Saul and Patsy
By Charles Baxter
(Pantheon Books: New York) $24/hardcover
"No sane Jew ever lived on a dirt road." So says Saul, an East Coast-born-and-raised high-school teacher who, with his wife Patsy, has been living in the rural community of Five Oaks, Mich., for about a year. The Midwestern earnestness and relentless sincerity of the place scalds Saul, a worldly guy seeped in irony.
Saul and Patsy first appeared in a Charles Baxter short story, "Saul and Patsy are Pregnant." That chapter appears about a third-of-the way into the novel, when Saul and Patsy flip their car late one night and take refuge with Emory, a former student of Saul's, and his beatific wife Anne. Saul develops an obsessive envy of the young couple. "They lived smack in the middle of reality and never gave it a minute's thought," he muses.
With fierce reserve, Charles Baxter delves into the ordinariness of people he knows are each extraordinary in their own ways, posing an essential cultural contrast between Saul and Patsy and their environs, then simply letting them live out the experiment.
The result is a novel that feels slightly stuck until a key character is inserted into the mix -- a simple-minded student who stalks the family in search of love. What unravels is a clear-eyed tale of the middle way, numbing in its ordinariness but exquisitely woven with wonder.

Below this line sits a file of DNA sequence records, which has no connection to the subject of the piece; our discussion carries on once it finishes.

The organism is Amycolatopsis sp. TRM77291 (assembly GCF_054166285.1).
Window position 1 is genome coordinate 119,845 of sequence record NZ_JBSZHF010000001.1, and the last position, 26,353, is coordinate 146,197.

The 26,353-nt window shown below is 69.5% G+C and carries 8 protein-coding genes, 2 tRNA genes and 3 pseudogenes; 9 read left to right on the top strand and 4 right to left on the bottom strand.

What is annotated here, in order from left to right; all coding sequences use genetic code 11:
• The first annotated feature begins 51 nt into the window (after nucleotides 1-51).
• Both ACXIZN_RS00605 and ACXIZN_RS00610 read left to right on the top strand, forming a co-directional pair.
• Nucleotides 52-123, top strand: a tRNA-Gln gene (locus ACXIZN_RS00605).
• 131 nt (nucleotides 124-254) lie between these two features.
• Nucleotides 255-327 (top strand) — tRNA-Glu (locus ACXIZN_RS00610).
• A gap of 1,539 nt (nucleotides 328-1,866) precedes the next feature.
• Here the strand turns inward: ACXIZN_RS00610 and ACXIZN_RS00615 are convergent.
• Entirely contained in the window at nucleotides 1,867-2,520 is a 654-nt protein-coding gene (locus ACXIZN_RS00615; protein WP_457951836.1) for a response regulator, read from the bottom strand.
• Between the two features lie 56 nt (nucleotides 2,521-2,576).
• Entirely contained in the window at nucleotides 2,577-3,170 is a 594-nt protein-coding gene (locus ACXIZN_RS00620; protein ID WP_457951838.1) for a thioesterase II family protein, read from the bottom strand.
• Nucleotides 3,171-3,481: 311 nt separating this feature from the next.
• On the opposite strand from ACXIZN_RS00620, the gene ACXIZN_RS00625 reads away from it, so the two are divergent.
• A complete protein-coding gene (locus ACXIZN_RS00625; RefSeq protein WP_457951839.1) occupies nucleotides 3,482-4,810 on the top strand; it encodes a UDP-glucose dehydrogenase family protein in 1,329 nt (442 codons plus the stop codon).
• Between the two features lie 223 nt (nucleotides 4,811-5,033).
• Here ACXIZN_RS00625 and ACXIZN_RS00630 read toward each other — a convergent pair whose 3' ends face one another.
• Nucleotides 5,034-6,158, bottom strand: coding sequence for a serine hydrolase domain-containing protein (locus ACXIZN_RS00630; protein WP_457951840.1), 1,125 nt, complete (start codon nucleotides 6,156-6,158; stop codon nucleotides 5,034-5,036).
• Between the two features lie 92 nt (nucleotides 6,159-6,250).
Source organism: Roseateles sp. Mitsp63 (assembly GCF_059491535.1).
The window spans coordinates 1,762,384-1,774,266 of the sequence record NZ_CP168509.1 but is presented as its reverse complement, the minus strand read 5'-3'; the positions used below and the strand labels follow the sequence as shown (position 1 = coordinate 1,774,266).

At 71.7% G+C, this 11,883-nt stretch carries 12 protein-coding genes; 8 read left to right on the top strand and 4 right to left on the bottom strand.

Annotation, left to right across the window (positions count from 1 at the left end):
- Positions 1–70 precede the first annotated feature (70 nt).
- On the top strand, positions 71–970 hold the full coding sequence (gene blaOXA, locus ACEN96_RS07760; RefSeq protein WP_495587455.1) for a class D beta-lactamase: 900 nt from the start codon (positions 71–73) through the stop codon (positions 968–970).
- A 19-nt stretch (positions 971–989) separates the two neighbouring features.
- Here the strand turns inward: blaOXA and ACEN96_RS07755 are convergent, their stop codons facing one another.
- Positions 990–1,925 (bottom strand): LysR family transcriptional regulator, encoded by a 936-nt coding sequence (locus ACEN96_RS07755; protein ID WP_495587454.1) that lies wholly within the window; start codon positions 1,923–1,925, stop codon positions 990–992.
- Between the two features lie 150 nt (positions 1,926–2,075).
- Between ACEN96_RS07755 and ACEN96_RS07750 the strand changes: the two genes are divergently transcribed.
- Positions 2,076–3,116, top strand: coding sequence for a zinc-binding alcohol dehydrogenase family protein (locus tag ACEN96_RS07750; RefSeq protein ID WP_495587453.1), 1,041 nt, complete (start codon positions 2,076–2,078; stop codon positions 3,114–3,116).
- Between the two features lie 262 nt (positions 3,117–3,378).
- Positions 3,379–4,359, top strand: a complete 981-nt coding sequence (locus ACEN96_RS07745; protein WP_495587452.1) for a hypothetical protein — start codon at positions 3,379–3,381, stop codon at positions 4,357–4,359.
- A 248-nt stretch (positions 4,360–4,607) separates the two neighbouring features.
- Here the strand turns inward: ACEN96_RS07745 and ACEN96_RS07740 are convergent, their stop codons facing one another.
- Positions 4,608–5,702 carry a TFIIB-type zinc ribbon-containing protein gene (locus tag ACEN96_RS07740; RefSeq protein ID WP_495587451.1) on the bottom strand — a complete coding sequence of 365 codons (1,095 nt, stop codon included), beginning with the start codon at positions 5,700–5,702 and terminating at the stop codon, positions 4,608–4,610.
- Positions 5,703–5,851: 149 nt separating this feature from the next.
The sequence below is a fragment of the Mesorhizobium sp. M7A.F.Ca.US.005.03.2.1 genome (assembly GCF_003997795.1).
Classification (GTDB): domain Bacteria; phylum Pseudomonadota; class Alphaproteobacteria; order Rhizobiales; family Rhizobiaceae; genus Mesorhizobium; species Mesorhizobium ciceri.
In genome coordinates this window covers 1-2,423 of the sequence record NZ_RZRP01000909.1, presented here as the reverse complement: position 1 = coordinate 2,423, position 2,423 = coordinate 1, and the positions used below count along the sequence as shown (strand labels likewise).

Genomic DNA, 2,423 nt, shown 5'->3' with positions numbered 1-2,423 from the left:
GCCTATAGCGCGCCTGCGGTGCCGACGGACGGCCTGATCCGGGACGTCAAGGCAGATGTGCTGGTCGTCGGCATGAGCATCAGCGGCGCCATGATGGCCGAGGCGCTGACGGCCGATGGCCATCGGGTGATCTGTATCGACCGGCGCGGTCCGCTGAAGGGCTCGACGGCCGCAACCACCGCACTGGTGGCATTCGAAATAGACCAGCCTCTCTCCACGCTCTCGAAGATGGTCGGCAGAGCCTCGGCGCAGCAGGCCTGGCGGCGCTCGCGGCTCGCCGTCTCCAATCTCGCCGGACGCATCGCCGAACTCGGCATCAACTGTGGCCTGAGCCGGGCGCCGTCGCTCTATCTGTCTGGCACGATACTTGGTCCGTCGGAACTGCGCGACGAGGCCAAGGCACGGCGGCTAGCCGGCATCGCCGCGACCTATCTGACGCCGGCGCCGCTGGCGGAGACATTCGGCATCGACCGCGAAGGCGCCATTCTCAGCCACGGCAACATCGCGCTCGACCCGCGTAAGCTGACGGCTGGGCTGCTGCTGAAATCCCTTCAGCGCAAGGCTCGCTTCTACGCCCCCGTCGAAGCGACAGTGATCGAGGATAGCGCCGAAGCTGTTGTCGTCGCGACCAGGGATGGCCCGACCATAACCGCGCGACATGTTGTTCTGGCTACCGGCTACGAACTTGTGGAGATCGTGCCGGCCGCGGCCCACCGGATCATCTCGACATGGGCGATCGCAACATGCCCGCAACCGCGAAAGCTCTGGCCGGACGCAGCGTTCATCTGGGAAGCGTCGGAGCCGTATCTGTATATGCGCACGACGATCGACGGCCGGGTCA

The Perpetual Ending
By Kristen den Hartog
(MacAdam/Cage: San Francisco) $24/hardcover
Eugenie and Jane are twins, mirror images. Their relatives dote on them as a unit, but they are distinct in their differences. Eugenie is a free spirit, more like her mother Lucy, while Jane craves order. Their father is cold and distant, a figure in and out of their lives.
When this dark novel by Canadian Kristen den Hartog opens, Eugenie is dead. Jane, many years later, is back home to see their mother who is dying of cancer. The book tells the story of the year their mother packed up the girls and moved to Toronto and a cold apartment decorated with construction paper and thrift store castoffs. Interspersed are chapters from the children's fables the adult Jane writes and her fianc illustrates -- sad tales of Siamese twins with supernormal qualities.
Exquisitely written and compulsively readable, Perpetual Ending is ultimately a joyless book. There's little hope to be drawn and the reader is left imagining Jane wrestling her demons for the rest of her life. Perfectly structured, this elegant book is crippled by its bleakness.